NICE guidance supports option to use radiofrequency denervation for osteoarthritic knee pain

14 August 2023


Clinicians have received guidance from the National Institute for Health and Care Excellence (NICE) in England to offer radiofrequency denervation to treat patients who have osteoarthritic knee pain1. The guidance provides a minimally invasive treatment option for patients where treatment falls into using supportive footwear, walking aids, painkillers, or going for surgery. Radiofrequency denervation is a procedure that destroys nerves from sending pain signals by heating the nerve with an electrical current. 

Osteoarthritis is a disease that prevents people from being active due to pain and stiffness in their joints. It is the most common form of arthritis in the UK, affecting over 8 million people.2 NICE, which provides recommendations to improve health and social care, reviewed the evidence on the safety and efficacy of radiofrequency denervation. It  concluded that there is good evidence to show that radiofrequency ablation relieves pain in the short term, there are no major safety concerns, and the complications are well recognised. NICE also recommends the treatment method should only be performed by clinicians with specific training and experience in this procedure.

“NICE’s approval of radiofrequency ablation of the genicular nerve of the knee validates the effectiveness of this procedure which will help with wider introduction of this injection to the invasive portfolio of pain service treatment,” said Dr Tomasz Bendinger, consultant in Pain and Anaesthesia at Sheffield Teaching Hospitals NHS Foundation Trust.“It can be a suitable option for patients with milder osteoarthritis who are not a candidate for surgical intervention and conservative management is not fully satisfactory. This procedure, together with multimodal management, can potentially postpone the need for many joint replacement surgeries.”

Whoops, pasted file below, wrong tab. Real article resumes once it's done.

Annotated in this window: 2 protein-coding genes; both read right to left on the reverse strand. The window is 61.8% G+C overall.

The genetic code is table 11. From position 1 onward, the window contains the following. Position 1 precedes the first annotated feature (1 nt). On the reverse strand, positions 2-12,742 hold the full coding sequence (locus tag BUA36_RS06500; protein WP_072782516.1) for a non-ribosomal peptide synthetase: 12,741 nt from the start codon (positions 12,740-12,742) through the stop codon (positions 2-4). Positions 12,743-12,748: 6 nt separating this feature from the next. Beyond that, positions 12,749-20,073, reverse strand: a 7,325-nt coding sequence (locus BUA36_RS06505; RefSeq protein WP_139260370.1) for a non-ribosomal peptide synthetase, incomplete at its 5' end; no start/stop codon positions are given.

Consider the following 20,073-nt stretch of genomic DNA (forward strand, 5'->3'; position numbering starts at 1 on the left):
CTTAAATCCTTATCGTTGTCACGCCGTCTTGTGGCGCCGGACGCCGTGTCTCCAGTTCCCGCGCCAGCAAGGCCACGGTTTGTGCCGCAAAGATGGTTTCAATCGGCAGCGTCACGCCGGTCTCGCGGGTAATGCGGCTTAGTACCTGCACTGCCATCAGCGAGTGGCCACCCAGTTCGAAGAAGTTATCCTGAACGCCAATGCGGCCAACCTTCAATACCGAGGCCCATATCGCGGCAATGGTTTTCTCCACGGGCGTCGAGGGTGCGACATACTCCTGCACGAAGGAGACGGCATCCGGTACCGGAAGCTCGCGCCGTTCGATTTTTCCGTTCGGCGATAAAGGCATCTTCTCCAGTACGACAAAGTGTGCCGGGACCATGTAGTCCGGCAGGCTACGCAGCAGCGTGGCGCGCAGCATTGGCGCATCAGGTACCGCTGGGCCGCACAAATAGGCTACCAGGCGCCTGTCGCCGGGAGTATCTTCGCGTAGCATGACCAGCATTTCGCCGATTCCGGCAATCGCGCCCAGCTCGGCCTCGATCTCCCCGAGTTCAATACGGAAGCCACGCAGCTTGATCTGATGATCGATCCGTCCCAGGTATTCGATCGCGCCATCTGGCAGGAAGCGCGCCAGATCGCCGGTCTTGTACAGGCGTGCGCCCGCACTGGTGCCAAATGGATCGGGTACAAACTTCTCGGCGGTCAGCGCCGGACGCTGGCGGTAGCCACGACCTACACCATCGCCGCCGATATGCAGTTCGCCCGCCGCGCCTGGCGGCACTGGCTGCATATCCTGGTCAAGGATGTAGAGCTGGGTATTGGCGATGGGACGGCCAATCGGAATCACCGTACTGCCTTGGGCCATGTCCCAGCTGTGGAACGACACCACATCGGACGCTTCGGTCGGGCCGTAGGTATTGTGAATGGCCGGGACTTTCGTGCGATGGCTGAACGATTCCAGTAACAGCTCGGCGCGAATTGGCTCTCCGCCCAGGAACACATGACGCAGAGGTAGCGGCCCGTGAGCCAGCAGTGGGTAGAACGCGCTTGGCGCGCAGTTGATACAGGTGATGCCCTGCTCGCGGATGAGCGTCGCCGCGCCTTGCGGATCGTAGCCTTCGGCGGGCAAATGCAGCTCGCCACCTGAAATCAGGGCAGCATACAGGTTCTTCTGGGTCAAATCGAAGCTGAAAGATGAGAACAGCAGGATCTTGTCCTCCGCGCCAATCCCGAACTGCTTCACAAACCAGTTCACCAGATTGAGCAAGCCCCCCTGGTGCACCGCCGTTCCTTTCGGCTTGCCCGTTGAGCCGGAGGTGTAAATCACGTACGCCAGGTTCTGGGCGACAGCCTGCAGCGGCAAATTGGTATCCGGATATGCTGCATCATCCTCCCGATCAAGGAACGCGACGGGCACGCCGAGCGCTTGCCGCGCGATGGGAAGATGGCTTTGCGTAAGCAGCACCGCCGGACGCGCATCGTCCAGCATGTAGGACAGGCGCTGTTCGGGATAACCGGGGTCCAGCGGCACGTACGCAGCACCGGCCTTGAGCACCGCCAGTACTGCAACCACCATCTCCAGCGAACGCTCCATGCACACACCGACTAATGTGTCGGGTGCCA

Osteoarthritic knee pain tends to affect adults over the age of 55 in the UK. In studies specifically focused on the knee, at least half of all older adults with knee pain report some restriction of daily activity.Women are more likely than men to develop osteoarthritis. According to Arthritis Research UK, 18% of the UK population aged over 45 years sought treatment for osteoarthritis of the knee.4

“Data in the UK shows that one in 10 adults have symptomatic clinically diagnosed osteoarthritis with knee pain being one of the most common reported.5 We welcome the NICE guidance because radiofrequency denervation provides physicians and patients with an alternative minimally invasive treatment that significantly reduces pain, improves functionality and quality of life of the patient,” said Vincent Sourdaine, vice president of Neuromodulation in Europe, Middle East, and Africa at Boston Scientific. “Medtech innovation in radiofrequency denervation is demonstrating that this technique can alleviate costs on healthcare systems that would otherwise perform knee replacement surgery.”



  1. NICE guidelines
  2. Osteoarthritis (
  3. Knee pain and osteoarthritis in older adults: a review of community burden and current use of primary health care | Annals of the Rheumatic Diseases (
  4. Arthritis Research UK (2013) Osteoarthritis in general practice. Arthritis Research UK.